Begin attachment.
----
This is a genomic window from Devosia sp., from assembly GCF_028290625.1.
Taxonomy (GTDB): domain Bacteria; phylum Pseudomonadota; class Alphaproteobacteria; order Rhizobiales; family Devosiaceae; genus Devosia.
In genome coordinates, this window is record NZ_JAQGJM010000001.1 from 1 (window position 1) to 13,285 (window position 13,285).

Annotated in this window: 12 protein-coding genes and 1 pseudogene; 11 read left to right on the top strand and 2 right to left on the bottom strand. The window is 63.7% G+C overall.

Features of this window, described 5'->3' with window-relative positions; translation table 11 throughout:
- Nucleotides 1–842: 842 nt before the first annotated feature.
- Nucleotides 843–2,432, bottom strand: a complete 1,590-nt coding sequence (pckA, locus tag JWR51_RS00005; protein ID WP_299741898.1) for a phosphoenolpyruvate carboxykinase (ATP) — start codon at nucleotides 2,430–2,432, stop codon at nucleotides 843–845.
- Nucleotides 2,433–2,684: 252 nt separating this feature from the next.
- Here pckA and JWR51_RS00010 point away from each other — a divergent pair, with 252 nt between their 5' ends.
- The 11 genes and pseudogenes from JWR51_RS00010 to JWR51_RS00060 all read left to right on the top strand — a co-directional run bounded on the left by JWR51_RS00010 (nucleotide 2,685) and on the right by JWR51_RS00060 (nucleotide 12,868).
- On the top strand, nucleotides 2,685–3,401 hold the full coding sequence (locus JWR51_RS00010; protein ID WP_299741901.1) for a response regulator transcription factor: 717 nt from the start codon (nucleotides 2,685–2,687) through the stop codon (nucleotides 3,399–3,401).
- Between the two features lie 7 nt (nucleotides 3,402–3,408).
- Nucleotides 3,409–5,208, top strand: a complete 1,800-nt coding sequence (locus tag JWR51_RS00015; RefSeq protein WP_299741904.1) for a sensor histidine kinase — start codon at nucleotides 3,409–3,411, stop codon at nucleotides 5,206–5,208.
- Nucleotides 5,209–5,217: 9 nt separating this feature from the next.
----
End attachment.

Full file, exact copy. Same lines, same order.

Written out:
This is a genomic window from Devosia sp., from assembly GCF_028290625.1.
Taxonomy (GTDB): domain Bacteria; phylum Pseudomonadota; class Alphaproteobacteria; order Rhizobiales; family Devosiaceae; genus Devosia.
In genome coordinates, this window is record NZ_JAQGJM010000001.1 from 1 (window position 1) to 13,285 (window position 13,285).

Annotated in this window: 12 protein-coding genes and 1 pseudogene; 11 read left to right on the top strand and 2 right to left on the bottom strand. The window is 63.7% G+C overall.

Features of this window, described 5'->3' with window-relative positions; translation table 11 throughout:
- Nucleotides 1–842: 842 nt before the first annotated feature.
- Nucleotides 843–2,432, bottom strand: a complete 1,590-nt coding sequence (pckA, locus tag JWR51_RS00005; protein ID WP_299741898.1) for a phosphoenolpyruvate carboxykinase (ATP) — start codon at nucleotides 2,430–2,432, stop codon at nucleotides 843–845.
- Nucleotides 2,433–2,684: 252 nt separating this feature from the next.
- Here pckA and JWR51_RS00010 point away from each other — a divergent pair, with 252 nt between their 5' ends.
- The 11 genes and pseudogenes from JWR51_RS00010 to JWR51_RS00060 all read left to right on the top strand — a co-directional run bounded on the left by JWR51_RS00010 (nucleotide 2,685) and on the right by JWR51_RS00060 (nucleotide 12,868).
- On the top strand, nucleotides 2,685–3,401 hold the full coding sequence (locus JWR51_RS00010; protein ID WP_299741901.1) for a response regulator transcription factor: 717 nt from the start codon (nucleotides 2,685–2,687) through the stop codon (nucleotides 3,399–3,401).
- Between the two features lie 7 nt (nucleotides 3,402–3,408).
- Nucleotides 3,409–5,208, top strand: a complete 1,800-nt coding sequence (locus tag JWR51_RS00015; RefSeq protein WP_299741904.1) for a sensor histidine kinase — start codon at nucleotides 3,409–3,411, stop codon at nucleotides 5,206–5,208.
- Nucleotides 5,209–5,217: 9 nt separating this feature from the next.